5.) Aside from the massaging front seats, - no vibration noted from the drivetrain at any reasonable speeds I was traveling. That's also an improvement from the refresh Model S which suffers from driveline vibration between ~35mph to 50mph. Lame.

6.) Performance is very good. I mean, you know what to expect here, - it's an 819hp electric car. Torque and power delivery is instant, as you'd expect. The two motors are a little louder than the S Plaid's three motors, but they're not intrusive, and sound futuristic-y. I'm not comparing straight-line performance, of course, since that's pointless.

7.) Regen is exceptional. This is like the S's regen on steroids. You have Low and Normal (as I recall), and Normal is much more aggressive than the S, and it really slows down hard. I love this. The only downside is that it's a little harsh in traffic where you need to move forward at a few mph, and when coming off the accelerator, even as gently as you can - this still results in a little lurch to a stop. No, this is not something you'd adapt to with practice, - it requires a software update to tweak this a little, I'd say, as the car comes to a stop. The S is sheer perfection in the way it fully comes to a stop. Anyway, aside from this one annoyance, I wish I could have this much regen on the S.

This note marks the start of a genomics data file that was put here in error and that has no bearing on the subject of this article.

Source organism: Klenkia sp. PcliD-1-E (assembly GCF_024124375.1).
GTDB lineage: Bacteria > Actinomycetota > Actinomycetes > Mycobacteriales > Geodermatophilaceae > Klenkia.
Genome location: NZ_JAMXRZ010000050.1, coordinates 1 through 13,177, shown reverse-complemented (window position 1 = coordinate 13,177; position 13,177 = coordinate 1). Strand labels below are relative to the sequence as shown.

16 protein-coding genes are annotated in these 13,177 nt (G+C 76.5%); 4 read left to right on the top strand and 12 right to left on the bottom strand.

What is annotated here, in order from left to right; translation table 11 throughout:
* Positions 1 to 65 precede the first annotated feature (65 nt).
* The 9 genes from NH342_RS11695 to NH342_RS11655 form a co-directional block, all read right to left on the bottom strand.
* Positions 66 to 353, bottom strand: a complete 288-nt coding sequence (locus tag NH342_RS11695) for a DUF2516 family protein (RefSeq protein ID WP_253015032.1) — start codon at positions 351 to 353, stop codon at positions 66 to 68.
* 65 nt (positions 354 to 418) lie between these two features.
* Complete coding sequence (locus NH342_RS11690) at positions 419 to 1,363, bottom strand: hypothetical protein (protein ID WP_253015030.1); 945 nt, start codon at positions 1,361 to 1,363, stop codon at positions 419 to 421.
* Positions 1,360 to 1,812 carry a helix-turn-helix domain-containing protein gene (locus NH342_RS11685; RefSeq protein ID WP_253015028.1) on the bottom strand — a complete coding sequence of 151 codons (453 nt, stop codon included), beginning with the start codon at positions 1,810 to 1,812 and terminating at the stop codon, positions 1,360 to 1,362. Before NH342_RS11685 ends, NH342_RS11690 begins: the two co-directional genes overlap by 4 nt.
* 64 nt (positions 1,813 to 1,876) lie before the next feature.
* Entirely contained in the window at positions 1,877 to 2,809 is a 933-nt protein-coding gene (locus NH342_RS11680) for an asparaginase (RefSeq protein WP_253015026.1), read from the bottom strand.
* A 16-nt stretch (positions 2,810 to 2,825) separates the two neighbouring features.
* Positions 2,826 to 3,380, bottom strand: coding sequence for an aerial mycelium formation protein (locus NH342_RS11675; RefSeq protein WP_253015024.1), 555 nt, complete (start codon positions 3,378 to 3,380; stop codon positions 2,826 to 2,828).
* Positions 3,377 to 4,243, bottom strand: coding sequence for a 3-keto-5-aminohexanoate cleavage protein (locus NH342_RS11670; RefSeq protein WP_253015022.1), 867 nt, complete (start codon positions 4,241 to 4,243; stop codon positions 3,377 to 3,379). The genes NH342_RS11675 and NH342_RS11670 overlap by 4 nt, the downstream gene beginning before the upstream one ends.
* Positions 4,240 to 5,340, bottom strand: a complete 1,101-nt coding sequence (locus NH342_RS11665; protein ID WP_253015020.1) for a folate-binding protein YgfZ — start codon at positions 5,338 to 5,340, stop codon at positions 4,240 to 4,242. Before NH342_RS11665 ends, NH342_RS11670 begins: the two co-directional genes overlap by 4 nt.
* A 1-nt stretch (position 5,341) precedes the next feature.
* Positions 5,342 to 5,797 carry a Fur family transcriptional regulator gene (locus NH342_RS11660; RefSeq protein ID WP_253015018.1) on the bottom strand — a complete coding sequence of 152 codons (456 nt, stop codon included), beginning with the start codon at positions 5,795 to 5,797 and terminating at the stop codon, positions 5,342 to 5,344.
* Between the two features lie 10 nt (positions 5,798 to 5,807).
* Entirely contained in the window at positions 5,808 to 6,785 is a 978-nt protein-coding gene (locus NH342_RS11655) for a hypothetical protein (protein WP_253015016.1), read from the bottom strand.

8.) The front trunk is exceptionally roomy, and electronically controlled. It even has a sub-frunk it has so much room, I guess because the motor up top is so tiny. This is significantly larger than the S frunk, and the electronic controls mean I'd use it more often, whereas I rarely ever can be bothered on the S because it's such a faff...

9.) Brakes are solid for a daily driver, though I barely used them, - just like in the Model S.

10.) 360 camera view. Top down for parking etc. This is how it should be. The whole suite of sensors and cameras. Whether you believe LIDAR is necessary or not, we can all agree having an extra camera in the front bumper would be so nice.

11.) Large windshield in one piece goes fully above your head (kind of like a Model X).

12.) The doors open a full 90 degrees (see picture), and are soft close, which is just lovely. The S doors really ought to be soft closing (i.e. you can't fail to shut them. If you don't close them hard enough they pull themselves fully closed). The Model X has this feature.